At the terminus of a gradual 4-mile round-trip trail is the Lost Horse Mine ten-stamp mill and foundation. This is one of the best-preserved mills under National Park protection. Lost Horse Mine was one of the few mineral speculations in Joshua Tree National Park to be productive. According to the NPS, The mine yielded approximately 10,000 ounces of gold and 16,000 ounces of silver.
Lost Horse Mine
The hike to Lost Horse Mine is gentle with just a slight uphill grade. There are Joshua trees and yucca along the trail, and the surrounding landscape really comes alive during wildflower season. Outside of that time, the surrounding boulder strewn ridges can actually become monotonous en route to Lost Horse Mine.
From the trailhead, Lost Horse Mine Trail heads east, before turning southeast toward Lost Horse Mine. After a few miles, the trail will begin to cling to the north side of a rocky slope. Wrap around a pair of ravines to spot Lost Horse Mine. The tall, intact mill is enclosed by a chain-link fence, so you must admire it from a safe distance.
If you hike to Lost Horse Mine, it is advised to go the extra mile, or in this case the extra third of a mile, and continue up the steep ridge behind the mine to a vast overlook. You can return the way you came or follow a loop back to the trailhead. The loop is described in detail in Hiking California’s Desert Parks by Bill and Polly Cunningham. No permit is required to hike to Lost Horse Mine, so get out and enjoy!
To get to the trailhead: From Park Boulevard, take Keys View Road south 2.4 miles and turn left onto a dirt road leading to the trailhead for Lost Horse Mine.
Trailhead address: Unnamed Road to Lost Horse Mine Trail off Keys View Road, Joshua Tree National Park, CA 92277
Trailhead coordinates: 33.950685, -116.159805 (33° 57′ 02.46″N 116° 09′ 35.29″W)
Use the map below to create your own directions:
View California Desert Hikes in a larger map
This 1.2-mile hike leaves the crowds at Keys View for even grander views at a 5,550-foot summit that looks out on the Coachella Valley, the Salton Sea, Mount San Jacinto, and much of Joshua Tree National Park.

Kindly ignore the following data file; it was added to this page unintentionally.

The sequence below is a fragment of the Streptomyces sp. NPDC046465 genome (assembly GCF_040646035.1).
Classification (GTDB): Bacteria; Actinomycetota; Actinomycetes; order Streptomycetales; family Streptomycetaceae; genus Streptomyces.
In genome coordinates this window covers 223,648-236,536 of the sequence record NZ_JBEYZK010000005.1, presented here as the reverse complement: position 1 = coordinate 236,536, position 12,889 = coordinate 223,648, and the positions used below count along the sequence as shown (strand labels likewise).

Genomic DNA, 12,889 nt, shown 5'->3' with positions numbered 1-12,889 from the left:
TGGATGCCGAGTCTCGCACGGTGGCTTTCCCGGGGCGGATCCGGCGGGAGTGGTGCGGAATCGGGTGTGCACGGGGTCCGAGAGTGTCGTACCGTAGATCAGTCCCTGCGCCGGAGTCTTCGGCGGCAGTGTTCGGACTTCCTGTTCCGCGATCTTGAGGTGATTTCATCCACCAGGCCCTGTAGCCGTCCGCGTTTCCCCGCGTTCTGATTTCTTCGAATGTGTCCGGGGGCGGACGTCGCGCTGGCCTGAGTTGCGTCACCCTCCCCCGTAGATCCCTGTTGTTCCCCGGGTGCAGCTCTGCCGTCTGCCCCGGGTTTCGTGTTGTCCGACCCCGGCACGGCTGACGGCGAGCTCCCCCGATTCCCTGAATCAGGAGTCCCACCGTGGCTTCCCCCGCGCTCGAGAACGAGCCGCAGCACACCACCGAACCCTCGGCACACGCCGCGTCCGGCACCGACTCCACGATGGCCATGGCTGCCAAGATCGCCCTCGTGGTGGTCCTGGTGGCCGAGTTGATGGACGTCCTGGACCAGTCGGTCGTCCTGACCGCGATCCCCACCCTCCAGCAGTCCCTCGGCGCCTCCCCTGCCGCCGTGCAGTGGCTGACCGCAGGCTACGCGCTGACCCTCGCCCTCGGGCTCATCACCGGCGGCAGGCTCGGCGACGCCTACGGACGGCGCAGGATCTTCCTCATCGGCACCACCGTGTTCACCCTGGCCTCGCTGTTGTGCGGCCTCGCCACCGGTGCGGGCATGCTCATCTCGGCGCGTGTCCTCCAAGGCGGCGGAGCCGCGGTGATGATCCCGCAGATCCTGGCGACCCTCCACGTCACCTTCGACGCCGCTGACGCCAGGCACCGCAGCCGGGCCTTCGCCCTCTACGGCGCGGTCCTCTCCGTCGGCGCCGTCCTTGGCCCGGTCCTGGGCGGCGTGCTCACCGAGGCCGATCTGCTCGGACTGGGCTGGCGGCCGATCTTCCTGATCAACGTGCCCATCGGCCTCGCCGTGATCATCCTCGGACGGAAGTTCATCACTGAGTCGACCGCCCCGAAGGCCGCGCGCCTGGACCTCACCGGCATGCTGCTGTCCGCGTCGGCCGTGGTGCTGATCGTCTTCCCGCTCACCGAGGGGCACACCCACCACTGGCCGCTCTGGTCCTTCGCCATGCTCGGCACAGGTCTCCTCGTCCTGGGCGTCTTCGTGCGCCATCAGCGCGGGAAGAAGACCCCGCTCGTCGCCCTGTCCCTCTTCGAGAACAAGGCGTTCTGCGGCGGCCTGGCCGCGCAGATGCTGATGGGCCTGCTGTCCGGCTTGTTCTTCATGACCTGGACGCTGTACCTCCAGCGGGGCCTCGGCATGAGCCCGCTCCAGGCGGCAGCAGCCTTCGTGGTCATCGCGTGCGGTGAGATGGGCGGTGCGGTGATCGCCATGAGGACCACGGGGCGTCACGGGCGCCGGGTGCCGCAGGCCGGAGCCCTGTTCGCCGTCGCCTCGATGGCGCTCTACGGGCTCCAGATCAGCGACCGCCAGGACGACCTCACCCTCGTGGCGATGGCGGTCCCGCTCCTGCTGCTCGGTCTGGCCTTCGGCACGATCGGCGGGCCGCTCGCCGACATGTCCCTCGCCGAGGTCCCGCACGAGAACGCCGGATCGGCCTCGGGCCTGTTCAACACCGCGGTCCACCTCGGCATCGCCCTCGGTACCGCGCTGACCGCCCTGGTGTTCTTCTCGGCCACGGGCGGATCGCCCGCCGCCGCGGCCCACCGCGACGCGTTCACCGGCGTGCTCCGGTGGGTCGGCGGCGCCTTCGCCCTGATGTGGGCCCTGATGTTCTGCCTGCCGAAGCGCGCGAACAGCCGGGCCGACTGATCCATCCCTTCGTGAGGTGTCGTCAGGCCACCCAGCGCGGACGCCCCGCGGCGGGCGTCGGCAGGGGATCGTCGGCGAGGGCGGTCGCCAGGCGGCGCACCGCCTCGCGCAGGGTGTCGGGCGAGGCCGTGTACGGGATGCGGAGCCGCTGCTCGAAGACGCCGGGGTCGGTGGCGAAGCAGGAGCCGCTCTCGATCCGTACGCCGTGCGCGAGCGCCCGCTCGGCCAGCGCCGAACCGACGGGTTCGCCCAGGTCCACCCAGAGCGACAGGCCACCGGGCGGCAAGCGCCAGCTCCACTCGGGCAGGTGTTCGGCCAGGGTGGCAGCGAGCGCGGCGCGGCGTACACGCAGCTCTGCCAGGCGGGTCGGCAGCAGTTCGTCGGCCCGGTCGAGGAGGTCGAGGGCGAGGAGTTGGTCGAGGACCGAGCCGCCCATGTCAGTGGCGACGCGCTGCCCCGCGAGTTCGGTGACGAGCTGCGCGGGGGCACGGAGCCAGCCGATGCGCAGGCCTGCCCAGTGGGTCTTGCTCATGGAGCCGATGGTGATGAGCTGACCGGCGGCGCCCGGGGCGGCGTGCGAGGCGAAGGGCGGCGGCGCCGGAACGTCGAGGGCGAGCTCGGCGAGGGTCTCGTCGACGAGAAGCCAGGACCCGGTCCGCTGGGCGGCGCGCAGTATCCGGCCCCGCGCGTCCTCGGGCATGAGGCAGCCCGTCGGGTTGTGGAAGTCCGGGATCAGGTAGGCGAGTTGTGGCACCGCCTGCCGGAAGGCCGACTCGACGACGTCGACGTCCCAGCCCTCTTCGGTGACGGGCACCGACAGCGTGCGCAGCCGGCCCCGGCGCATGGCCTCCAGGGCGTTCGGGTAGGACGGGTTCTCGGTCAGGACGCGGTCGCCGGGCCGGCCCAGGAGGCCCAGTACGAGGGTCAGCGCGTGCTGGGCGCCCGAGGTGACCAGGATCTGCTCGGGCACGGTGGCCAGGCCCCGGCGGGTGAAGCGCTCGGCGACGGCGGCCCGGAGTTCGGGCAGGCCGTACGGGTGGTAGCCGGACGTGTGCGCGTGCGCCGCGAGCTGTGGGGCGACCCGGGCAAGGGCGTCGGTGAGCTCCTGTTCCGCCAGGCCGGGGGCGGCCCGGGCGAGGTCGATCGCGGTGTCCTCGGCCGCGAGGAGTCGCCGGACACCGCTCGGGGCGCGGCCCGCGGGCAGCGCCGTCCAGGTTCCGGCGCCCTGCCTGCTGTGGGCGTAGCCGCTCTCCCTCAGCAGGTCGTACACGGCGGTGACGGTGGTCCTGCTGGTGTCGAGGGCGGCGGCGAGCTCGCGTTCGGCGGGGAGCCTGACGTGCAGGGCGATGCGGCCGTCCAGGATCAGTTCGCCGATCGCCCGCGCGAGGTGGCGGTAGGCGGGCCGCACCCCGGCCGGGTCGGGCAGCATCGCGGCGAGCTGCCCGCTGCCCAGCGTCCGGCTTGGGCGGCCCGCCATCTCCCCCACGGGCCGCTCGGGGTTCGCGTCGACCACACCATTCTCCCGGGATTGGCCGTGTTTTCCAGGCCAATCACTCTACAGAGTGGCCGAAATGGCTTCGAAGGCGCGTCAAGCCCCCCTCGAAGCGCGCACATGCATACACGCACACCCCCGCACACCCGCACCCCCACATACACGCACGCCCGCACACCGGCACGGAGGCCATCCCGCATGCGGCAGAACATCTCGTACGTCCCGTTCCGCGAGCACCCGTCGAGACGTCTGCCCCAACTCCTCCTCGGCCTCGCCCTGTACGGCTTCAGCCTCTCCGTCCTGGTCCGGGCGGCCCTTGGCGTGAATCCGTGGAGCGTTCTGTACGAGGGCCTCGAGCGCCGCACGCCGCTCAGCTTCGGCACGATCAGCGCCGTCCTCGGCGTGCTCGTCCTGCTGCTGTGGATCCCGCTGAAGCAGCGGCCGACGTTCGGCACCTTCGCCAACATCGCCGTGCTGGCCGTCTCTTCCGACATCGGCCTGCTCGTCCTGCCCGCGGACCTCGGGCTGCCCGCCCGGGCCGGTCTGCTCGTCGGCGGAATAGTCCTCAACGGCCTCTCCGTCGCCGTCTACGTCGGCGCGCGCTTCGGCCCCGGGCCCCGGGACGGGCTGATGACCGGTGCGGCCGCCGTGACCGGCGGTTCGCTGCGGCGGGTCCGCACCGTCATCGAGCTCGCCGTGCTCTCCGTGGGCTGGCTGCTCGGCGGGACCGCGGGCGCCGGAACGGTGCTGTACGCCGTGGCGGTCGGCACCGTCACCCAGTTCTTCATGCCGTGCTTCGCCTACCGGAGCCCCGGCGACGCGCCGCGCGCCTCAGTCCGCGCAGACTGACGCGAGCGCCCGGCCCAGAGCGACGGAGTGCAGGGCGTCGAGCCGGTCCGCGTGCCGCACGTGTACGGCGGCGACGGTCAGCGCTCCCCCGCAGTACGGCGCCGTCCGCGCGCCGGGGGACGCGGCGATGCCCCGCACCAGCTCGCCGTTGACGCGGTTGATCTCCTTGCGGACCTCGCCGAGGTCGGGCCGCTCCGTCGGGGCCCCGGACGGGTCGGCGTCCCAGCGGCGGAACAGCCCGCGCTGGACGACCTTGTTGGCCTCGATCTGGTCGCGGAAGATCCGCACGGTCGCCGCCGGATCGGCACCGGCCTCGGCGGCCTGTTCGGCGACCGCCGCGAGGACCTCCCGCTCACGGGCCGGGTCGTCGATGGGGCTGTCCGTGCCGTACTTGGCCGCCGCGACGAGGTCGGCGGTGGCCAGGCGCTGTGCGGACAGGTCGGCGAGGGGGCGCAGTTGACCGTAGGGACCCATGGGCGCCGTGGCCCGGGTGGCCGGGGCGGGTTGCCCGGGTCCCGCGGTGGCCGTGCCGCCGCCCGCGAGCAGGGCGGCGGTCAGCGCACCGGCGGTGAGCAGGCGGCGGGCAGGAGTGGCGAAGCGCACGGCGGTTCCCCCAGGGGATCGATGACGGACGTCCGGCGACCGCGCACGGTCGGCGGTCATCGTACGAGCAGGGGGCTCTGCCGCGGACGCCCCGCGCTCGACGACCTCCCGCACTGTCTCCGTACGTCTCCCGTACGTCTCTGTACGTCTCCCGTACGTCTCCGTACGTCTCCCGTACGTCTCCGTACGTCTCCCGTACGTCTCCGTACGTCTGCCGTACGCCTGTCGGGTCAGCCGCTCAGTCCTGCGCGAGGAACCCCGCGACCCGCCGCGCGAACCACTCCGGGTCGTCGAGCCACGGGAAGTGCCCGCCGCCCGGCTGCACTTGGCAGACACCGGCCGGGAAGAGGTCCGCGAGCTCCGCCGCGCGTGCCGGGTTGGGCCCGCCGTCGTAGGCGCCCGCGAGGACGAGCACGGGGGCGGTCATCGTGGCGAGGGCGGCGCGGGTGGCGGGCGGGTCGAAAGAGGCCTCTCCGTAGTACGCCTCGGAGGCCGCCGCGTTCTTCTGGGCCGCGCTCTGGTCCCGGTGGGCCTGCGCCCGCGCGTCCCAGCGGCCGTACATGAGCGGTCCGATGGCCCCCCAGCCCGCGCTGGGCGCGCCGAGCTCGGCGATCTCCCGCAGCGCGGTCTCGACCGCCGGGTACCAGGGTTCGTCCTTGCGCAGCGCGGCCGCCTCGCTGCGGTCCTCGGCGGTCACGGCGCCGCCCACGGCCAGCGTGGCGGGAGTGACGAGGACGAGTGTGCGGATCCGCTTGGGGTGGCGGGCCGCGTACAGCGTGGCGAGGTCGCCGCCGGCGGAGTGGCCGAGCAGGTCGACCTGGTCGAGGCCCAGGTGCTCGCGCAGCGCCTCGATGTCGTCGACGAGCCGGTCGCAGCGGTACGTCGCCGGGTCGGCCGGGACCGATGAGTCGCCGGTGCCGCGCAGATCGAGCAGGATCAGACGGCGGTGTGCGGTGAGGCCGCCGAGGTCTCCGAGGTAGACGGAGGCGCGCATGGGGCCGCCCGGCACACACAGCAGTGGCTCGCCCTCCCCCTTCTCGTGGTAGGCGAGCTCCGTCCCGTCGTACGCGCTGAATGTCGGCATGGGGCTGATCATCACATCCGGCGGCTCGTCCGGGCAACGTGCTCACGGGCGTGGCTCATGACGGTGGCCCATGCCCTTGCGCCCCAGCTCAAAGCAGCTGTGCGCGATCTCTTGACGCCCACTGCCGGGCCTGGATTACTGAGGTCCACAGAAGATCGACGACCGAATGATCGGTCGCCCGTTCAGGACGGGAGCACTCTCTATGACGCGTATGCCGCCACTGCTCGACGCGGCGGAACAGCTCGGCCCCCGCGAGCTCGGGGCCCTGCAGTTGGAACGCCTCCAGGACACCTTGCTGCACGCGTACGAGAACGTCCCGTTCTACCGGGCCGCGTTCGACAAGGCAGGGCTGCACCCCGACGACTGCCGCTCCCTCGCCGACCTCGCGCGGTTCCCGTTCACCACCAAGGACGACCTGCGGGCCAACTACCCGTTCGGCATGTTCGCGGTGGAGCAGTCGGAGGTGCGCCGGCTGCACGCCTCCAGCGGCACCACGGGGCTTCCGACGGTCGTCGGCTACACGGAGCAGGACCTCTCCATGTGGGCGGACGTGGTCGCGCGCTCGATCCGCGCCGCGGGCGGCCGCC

This one mile loop circles the interior of a small valley surrounded by tall rocks that serves as an excellent bouldering arena.
This 3-mile round-trip hike offers summit views from the center of Joshua Tree National Park.
This 0.8 or 1.2-mile round trip hike visits the ruins of an old adobe homestead beneath Ryan Mountain.
|Desert Queen Mine|
This 1.6-mile hike follows a level trail to an overlook before crossing a canyon to visits the ruins of one the most profitable gold mines in the California desert.
|Lucky Boy Vista|
This level 2.5-mile hike visits a modest overlook at the site of an old mine.
|Wall Street Mill|
This level 1.55 to 2.15-mile hike visits a well-reserved gold mill, exploring the mining history of Joshua Tree National Park.
This level 1.5-mile loop visits a small foreign-looking reservoir within the Wonderland of Rocks.
This 3.9-mile hike ascends 700 feet up a wash, a canyon, and an old road to a mountainside mine site that offers a glimpse into the mining history of Joshua Tree.
|Fortynine Palms Oasis|
The 3-mile round trip hike visits a cool desert oasis.
The 101-site campground is home to a 0.6-mile interpretive trail and endless bouldering and rock climbing opportunities.
This 5.5-mile hike summits a peak with impressive views over the west side of Joshua Tree.
|Cholla Cactus Garden|
This quarter-mile loop allows visitors to stroll through an intense concentration of cholla cacti.
This 2.6-mile loop visits a 3,400-foot summit with panoramic views of southeastern Joshua Tree.
|Lost Palms Oasis|
This 7.2-mile hike visits a desert oasis nestled between mountains in the southeast corner of the park.
|Hikes in the California Desert|
Explore more trails in Death Valley National Park, Joshua Tree National Park, Anza-Borrego Desert State Park, and Mojave National Preserve.
|Joshua Tree Campgrounds|
There are nine campgrounds with 500 total sites spread throughout the park to facilitate your visit.
|Joshua Tree Wildflowers|
The desert in bloom is something any outdoor enthusiast in California should see.